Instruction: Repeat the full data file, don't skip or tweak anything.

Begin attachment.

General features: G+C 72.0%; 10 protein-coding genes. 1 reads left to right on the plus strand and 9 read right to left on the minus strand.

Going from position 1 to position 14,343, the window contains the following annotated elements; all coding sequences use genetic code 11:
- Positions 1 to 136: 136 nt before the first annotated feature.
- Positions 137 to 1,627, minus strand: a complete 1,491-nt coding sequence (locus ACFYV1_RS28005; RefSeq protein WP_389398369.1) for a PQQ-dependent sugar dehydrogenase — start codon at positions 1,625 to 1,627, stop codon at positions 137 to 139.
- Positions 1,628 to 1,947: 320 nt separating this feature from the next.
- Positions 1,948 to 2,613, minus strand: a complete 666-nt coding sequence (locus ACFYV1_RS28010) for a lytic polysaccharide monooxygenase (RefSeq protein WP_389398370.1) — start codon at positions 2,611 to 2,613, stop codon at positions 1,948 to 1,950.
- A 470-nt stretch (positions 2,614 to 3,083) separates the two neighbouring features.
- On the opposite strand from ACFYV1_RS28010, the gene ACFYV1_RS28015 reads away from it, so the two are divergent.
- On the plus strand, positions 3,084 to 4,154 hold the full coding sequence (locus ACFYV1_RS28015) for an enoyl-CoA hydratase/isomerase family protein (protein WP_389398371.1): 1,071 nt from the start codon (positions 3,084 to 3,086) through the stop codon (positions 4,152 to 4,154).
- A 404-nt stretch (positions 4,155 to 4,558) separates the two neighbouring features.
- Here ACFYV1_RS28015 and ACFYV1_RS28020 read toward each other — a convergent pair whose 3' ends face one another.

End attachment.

General features: G+C 72.0%; 10 protein-coding genes. 1 reads left to right on the plus strand and 9 read right to left on the minus strand.

Going from position 1 to position 14,343, the window contains the following annotated elements; all coding sequences use genetic code 11:
- Positions 1 to 136: 136 nt before the first annotated feature.
- Positions 137 to 1,627, minus strand: a complete 1,491-nt coding sequence (locus ACFYV1_RS28005; RefSeq protein WP_389398369.1) for a PQQ-dependent sugar dehydrogenase — start codon at positions 1,625 to 1,627, stop codon at positions 137 to 139.
- Positions 1,628 to 1,947: 320 nt separating this feature from the next.
- Positions 1,948 to 2,613, minus strand: a complete 666-nt coding sequence (locus ACFYV1_RS28010) for a lytic polysaccharide monooxygenase (RefSeq protein WP_389398370.1) — start codon at positions 2,611 to 2,613, stop codon at positions 1,948 to 1,950.
- A 470-nt stretch (positions 2,614 to 3,083) separates the two neighbouring features.
- On the opposite strand from ACFYV1_RS28010, the gene ACFYV1_RS28015 reads away from it, so the two are divergent.
- On the plus strand, positions 3,084 to 4,154 hold the full coding sequence (locus ACFYV1_RS28015) for an enoyl-CoA hydratase/isomerase family protein (protein WP_389398371.1): 1,071 nt from the start codon (positions 3,084 to 3,086) through the stop codon (positions 4,152 to 4,154).
- A 404-nt stretch (positions 4,155 to 4,558) separates the two neighbouring features.
- Here ACFYV1_RS28015 and ACFYV1_RS28020 read toward each other — a convergent pair whose 3' ends face one another.